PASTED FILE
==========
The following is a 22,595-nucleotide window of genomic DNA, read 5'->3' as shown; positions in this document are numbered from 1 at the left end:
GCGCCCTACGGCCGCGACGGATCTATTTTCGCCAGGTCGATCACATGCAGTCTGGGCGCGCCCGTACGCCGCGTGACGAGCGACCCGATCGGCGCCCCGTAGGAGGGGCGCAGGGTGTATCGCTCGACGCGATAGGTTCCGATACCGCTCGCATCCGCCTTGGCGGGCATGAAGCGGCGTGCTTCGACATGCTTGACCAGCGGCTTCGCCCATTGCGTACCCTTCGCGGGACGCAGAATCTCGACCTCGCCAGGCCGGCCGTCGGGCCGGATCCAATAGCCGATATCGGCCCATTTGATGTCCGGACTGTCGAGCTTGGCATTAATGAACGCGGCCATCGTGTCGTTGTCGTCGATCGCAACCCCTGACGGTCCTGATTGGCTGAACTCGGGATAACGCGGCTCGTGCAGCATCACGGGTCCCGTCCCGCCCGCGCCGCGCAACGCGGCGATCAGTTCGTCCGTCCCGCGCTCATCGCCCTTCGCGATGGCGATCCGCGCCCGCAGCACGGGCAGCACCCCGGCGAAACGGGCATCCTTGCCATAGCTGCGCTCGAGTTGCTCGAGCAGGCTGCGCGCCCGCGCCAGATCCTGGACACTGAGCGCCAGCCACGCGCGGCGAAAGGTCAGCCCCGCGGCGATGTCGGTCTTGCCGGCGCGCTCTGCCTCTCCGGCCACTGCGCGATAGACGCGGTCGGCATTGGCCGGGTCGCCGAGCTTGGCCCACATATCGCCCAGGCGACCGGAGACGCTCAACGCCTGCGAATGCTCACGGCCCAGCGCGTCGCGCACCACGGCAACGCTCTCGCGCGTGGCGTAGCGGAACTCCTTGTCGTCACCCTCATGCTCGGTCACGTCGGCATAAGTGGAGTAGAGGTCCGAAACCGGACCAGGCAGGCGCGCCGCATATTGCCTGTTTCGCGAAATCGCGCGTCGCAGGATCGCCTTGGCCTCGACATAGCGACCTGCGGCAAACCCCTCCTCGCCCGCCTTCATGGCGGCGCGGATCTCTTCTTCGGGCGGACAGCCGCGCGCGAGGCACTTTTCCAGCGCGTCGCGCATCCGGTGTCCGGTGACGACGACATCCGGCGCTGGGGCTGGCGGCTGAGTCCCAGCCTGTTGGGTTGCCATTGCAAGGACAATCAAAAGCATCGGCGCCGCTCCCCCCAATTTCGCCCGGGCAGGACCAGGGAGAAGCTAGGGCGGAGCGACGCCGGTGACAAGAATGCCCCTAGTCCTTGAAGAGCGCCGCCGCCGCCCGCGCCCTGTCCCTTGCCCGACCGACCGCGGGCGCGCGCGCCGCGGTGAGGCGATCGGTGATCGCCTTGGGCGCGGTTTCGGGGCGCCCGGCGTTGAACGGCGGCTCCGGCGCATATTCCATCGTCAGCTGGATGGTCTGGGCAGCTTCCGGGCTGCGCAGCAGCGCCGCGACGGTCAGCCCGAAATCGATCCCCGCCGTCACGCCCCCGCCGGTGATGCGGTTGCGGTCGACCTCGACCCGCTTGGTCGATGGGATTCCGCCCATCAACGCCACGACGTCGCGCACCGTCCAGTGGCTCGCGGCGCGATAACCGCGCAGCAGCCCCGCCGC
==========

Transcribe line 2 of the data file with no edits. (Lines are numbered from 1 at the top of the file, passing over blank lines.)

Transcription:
GCGCCCTACGGCCGCGACGGATCTATTTTCGCCAGGTCGATCACATGCAGTCTGGGCGCGCCCGTACGCCGCGTGACGAGCGACCCGATCGGCGCCCCGTAGGAGGGGCGCAGGGTGTATCGCTCGACGCGATAGGTTCCGATACCGCTCGCATCCGCCTTGGCGGGCATGAAGCGGCGTGCTTCGACATGCTTGACCAGCGGCTTCGCCCATTGCGTACCCTTCGCGGGACGCAGAATCTCGACCTCGCCAGGCCGGCCGTCGGGCCGGATCCAATAGCCGATATCGGCCCATTTGATGTCCGGACTGTCGAGCTTGGCATTAATGAACGCGGCCATCGTGTCGTTGTCGTCGATCGCAACCCCTGACGGTCCTGATTGGCTGAACTCGGGATAACGCGGCTCGTGCAGCATCACGGGTCCCGTCCCGCCCGCGCCGCGCAACGCGGCGATCAGTTCGTCCGTCCCGCGCTCATCGCCCTTCGCGATGGCGATCCGCGCCCGCAGCACGGGCAGCACCCCGGCGAAACGGGCATCCTTGCCATAGCTGCGCTCGAGTTGCTCGAGCAGGCTGCGCGCCCGCGCCAGATCCTGGACACTGAGCGCCAGCCACGCGCGGCGAAAGGTCAGCCCCGCGGCGATGTCGGTCTTGCCGGCGCGCTCTGCCTCTCCGGCCACTGCGCGATAGACGCGGTCGGCATTGGCCGGGTCGCCGAGCTTGGCCCACATATCGCCCAGGCGACCGGAGACGCTCAACGCCTGCGAATGCTCACGGCCCAGCGCGTCGCGCACCACGGCAACGCTCTCGCGCGTGGCGTAGCGGAACTCCTTGTCGTCACCCTCATGCTCGGTCACGTCGGCATAAGTGGAGTAGAGGTCCGAAACCGGACCAGGCAGGCGCGCCGCATATTGCCTGTTTCGCGAAATCGCGCGTCGCAGGATCGCCTTGGCCTCGACATAGCGACCTGCGGCAAACCCCTCCTCGCCCGCCTTCATGGCGGCGCGGATCTCTTCTTCGGGCGGACAGCCGCGCGCGAGGCACTTTTCCAGCGCGTCGCGCATCCGGTGTCCGGTGACGACGACATCCGGCGCTGGGGCTGGCGGCTGAGTCCCAGCCTGTTGGGTTGCCATTGCAAGGACAATCAAAAGCATCGGCGCCGCTCCCCCCAATTTCGCCCGGGCAGGACCAGGGAGAAGCTAGGGCGGAGCGACGCCGGTGACAAGAATGCCCCTAGTCCTTGAAGAGCGCCGCCGCCGCCCGCGCCCTGTCCCTTGCCCGACCGACCGCGGGCGCGCGCGCCGCGGTGAGGCGATCGGTGATCGCCTTGGGCGCGGTTTCGGGGCGCCCGGCGTTGAACGGCGGCTCCGGCGCATATTCCATCGTCAGCTGGATGGTCTGGGCAGCTTCCGGGCTGCGCAGCAGCGCCGCGACGGTCAGCCCGAAATCGATCCCCGCCGTCACGCCCCCGCCGGTGATGCGGTTGCGGTCGACCTCGACCCGCTTGGTCGATGGGATTCCGCCCATCAACGCCACGACGTCGCGCACCGTCCAGTGGCTCGCGGCGCGATAACCGCGCAGCAGCCCCGCCGC